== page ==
Cerebras Systems, a chipmaker that specializes in artificial intelligence has announced this week that they’ve released seven large language models for generative AI. They also made these new models available to the wider research community. According to their announcement, these GPT-like large language models were first trained using their CS-2 systems in the Cerebras Andromeda Al Supercluster. What makes this unique is that they are powered by their WSE-2 chip which is specially designed to run AI software.
This means that these seven LLMs are among the first to be trained without the reliance on using graphic processing unit-based systems. Using a standard Apache 2.0 license, the team stated that they will be both sharing the models and the training methods used. Until now, there have been no alternatives to Nvidia Corp‘s GPUs, but the technology has helped to fuel a sort of arms race among AI hardware makers seeking to create chips that are more powerful and uniquely suited for AI-specific needs.
Their WSE-2 chip, which is the heart of the Cerebras Andromeda Supercomputer is boasting more than 13.5 million processor cores and is optimized to run AI applications. Backed by more than $720 million in venture funding, the Sunnyvale, California-based started up’s chip is a promising start for those wishing to be release from the constraints of GPU processing.
This is important because with traditional LLM training on GPUs, a complex amalgam of pipeline, model, and data parallelism techniques is required which takes considerable resources and labor hours. But now with, Cerebras’ weight streaming architecture the same projects can be done with a simpler, data-parallel-only model that requires no code or model modification to scale to very large models.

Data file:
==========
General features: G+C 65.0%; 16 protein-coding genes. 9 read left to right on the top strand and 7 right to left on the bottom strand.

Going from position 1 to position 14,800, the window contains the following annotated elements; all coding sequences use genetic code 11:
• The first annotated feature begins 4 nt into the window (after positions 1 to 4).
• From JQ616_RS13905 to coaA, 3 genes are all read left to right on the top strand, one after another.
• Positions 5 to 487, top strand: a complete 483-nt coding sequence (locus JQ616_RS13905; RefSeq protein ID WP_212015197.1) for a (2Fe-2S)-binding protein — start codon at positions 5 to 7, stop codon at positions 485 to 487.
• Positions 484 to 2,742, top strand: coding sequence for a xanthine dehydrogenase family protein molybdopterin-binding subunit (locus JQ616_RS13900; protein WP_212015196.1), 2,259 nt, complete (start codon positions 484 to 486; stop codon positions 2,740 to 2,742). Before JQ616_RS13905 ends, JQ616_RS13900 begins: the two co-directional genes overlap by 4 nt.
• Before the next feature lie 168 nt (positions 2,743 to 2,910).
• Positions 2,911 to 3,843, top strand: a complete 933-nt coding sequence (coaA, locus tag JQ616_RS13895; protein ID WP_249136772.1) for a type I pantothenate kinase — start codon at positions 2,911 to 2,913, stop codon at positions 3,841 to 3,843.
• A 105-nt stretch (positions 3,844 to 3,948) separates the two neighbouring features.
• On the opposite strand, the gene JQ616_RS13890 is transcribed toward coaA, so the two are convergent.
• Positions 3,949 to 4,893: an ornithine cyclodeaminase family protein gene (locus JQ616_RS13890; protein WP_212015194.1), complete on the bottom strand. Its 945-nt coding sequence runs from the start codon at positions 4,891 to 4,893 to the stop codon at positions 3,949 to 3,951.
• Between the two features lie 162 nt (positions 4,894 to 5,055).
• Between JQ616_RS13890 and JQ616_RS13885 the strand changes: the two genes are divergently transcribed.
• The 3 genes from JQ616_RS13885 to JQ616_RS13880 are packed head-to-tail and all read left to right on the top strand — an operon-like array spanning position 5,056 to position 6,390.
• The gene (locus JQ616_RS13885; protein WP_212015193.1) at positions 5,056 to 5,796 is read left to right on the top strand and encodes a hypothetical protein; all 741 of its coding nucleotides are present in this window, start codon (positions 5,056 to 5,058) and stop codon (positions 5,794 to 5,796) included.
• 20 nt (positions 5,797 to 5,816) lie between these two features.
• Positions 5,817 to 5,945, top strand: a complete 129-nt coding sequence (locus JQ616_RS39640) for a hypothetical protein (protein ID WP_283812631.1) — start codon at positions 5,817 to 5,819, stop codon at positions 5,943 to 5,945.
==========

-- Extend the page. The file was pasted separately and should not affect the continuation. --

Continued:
Cerebra’s announcement comes with its open-sourcing a series of seven GPT models with 111 million, 256 million, 590 million, 1.3 billion, 2.7 billion, 6.7 billion, and 13 billion parameters. These are available both on GitHub and Hugging Face. Before the availability of their Cerebras CS-2 systems in Andromeda, training these models would take months of work. Now, according to the company, training has been reduced to a couple of weeks.
With these seven LLMs being open-sourced, requiring lower training time, lower training costs, and finally requiring less energy than current LLMs available in the market, Cerebras Systems seems to want to open the door for those wishing to build powerful generative AI applications with minimal effort.